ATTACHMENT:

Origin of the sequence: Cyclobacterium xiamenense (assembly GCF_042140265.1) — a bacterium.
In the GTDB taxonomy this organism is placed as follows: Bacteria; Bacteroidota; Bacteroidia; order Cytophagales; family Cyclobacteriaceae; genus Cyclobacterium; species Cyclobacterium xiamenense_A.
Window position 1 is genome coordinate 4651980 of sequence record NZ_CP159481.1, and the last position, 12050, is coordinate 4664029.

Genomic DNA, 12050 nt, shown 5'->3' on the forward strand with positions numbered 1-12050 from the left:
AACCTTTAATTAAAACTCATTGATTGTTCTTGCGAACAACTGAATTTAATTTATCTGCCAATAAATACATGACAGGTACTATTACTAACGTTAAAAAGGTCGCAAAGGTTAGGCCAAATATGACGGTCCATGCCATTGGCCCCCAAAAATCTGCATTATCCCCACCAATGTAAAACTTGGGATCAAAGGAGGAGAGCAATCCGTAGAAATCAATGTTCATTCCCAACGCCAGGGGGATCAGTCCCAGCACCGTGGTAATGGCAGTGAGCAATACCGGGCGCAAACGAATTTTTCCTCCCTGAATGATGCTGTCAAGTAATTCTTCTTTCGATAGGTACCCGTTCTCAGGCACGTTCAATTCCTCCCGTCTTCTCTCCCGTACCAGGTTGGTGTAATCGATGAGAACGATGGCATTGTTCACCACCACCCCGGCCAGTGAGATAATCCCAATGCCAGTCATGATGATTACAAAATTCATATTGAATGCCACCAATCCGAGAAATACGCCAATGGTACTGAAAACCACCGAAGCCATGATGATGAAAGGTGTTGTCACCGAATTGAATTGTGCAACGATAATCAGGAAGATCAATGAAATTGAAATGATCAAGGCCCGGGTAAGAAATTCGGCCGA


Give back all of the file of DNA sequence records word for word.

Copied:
Origin of the sequence: Cyclobacterium xiamenense (assembly GCF_042140265.1) — a bacterium.
In the GTDB taxonomy this organism is placed as follows: Bacteria; Bacteroidota; Bacteroidia; order Cytophagales; family Cyclobacteriaceae; genus Cyclobacterium; species Cyclobacterium xiamenense_A.
Window position 1 is genome coordinate 4651980 of sequence record NZ_CP159481.1, and the last position, 12050, is coordinate 4664029.

Genomic DNA, 12050 nt, shown 5'->3' on the forward strand with positions numbered 1-12050 from the left:
AACCTTTAATTAAAACTCATTGATTGTTCTTGCGAACAACTGAATTTAATTTATCTGCCAATAAATACATGACAGGTACTATTACTAACGTTAAAAAGGTCGCAAAGGTTAGGCCAAATATGACGGTCCATGCCATTGGCCCCCAAAAATCTGCATTATCCCCACCAATGTAAAACTTGGGATCAAAGGAGGAGAGCAATCCGTAGAAATCAATGTTCATTCCCAACGCCAGGGGGATCAGTCCCAGCACCGTGGTAATGGCAGTGAGCAATACCGGGCGCAAACGAATTTTTCCTCCCTGAATGATGCTGTCAAGTAATTCTTCTTTCGATAGGTACCCGTTCTCAGGCACGTTCAATTCCTCCCGTCTTCTCTCCCGTACCAGGTTGGTGTAATCGATGAGAACGATGGCATTGTTCACCACCACCCCGGCCAGTGAGATAATCCCAATGCCAGTCATGATGATTACAAAATTCATATTGAATGCCACCAATCCGAGAAATACGCCAATGGTACTGAAAACCACCGAAGCCATGATGATGAAAGGTGTTGTCACCGAATTGAATTGTGCAACGATAATCAGGAAGATCAATGAAATTGAAATGATCAAGGCCCGGGTAAGAAATTCGGCCGA